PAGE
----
Why Are We Still Filming In Framerates Designed In The 1920's?

I remember a conversation with a cameraman who shoots all his footage in 24p, because this way it can easily be transferred to film at some point. He says using 24p mode helps to achieve a 'film-like' look, most film cameras and projectors are designed to show 24 frames per second.

Personally, I wish we could move on and start filming in 60p already. I'll try to explain why.

Shutter Times and Motion Blur

In the still frame from the movie Tomb Raider below, you can see that Lara looks quite blurry. Because the camera operator used a long shutter time, Lara moves a certain distance during every single exposure.

If this scene was captured by a video camera with a very short shutter, this still image would show Lara 'frozen in time', but the motion appears jerky when you watch the movie because only 24 frames are shown every second.

Lara Croft motion blur

Lara Croft looks really blurry in this still frame from Tomb Raider. (Copyright Paramount Pictures)

Filming with 24 frames per second has it's limitations. Todd Terry, creative director at Fantastic Plastic says:

"Film has been shot at 24fps for darn near 100 years. It is 'stuttery', just as much as 24p video. One of the chief differences is, cinematographers used to shooting 24fps know exactly how to do it. Fast pans, the wrong kind of action crossing the frame at the wrong rate, etc., will yield just as must stutter as video."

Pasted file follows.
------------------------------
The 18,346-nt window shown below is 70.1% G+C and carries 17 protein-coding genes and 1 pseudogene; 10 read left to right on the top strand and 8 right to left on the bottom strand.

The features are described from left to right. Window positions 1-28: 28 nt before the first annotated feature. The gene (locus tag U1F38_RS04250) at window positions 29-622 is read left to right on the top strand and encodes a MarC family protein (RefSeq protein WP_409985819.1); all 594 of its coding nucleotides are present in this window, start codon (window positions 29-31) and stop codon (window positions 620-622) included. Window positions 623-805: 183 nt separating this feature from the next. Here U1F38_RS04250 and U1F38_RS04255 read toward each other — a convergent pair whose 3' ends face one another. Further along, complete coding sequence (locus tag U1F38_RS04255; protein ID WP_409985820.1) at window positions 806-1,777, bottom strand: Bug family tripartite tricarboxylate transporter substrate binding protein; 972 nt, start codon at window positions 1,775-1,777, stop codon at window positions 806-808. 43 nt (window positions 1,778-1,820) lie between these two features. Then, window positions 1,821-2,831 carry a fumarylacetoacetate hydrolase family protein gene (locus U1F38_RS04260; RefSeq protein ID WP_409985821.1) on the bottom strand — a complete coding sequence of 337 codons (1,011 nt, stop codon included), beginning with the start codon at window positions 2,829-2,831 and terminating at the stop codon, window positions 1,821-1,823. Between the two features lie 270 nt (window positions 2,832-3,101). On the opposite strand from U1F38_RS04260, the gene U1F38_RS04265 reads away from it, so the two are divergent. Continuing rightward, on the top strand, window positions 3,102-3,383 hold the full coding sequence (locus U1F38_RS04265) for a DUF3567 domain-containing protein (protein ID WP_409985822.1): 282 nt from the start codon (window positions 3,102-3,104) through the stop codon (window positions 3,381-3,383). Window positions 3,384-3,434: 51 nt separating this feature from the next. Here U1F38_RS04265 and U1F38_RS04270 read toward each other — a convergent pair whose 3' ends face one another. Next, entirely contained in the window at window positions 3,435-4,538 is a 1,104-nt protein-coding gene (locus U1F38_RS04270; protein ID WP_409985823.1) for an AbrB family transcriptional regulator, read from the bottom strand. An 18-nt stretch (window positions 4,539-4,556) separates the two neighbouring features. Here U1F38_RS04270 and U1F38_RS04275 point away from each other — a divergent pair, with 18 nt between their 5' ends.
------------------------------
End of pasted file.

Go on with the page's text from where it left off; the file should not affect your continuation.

In movies, tracking shots and camera movements are often used in conjunction with short depths of field, which help by softening backgrounds that if moving at different speeds to the tracked subject would otherwise appear to jerk and stutter.

But also on television, during camera pans to follow the action at sports events, HDTV trial viewers reported nausea while looking at the smeared images. In practice compromises such as slower panning and deliberate softening of the images are used to fix this.

High Frame-rate Television research

In the 1980's it was already recognised that higher framerates would improve the portrayal of moving objects. Subjective tests have been carried out with framerates of 80 fps, using high speed camera pans. Increasing the frame rate to 80Hz resulted in a considerable subjective quality improvement.

In 2008 the BBC did some research on 'High Frame-Rate Television'. The frame and field rates that have been used for television since the 1920s cause problems for motion portrayal, which are increasingly evident on the large, high-resolution television displays that are now common. When picture resolution increased with HD television, the differences between sharp objects and blurry moving objects became much bigger than on lower resolutions.

There have also been experiments with high speed film cameras and projectors. In the early 1980's, Douglas Trumbull experimented with filming and projecting movies at 60 frames per second, 2.5 times faster than standard movie film. This renders a dramatically smoother and more realistic rendering of motion. Trumbull found that as the frame rate increased, so did the viewer's emotional reaction.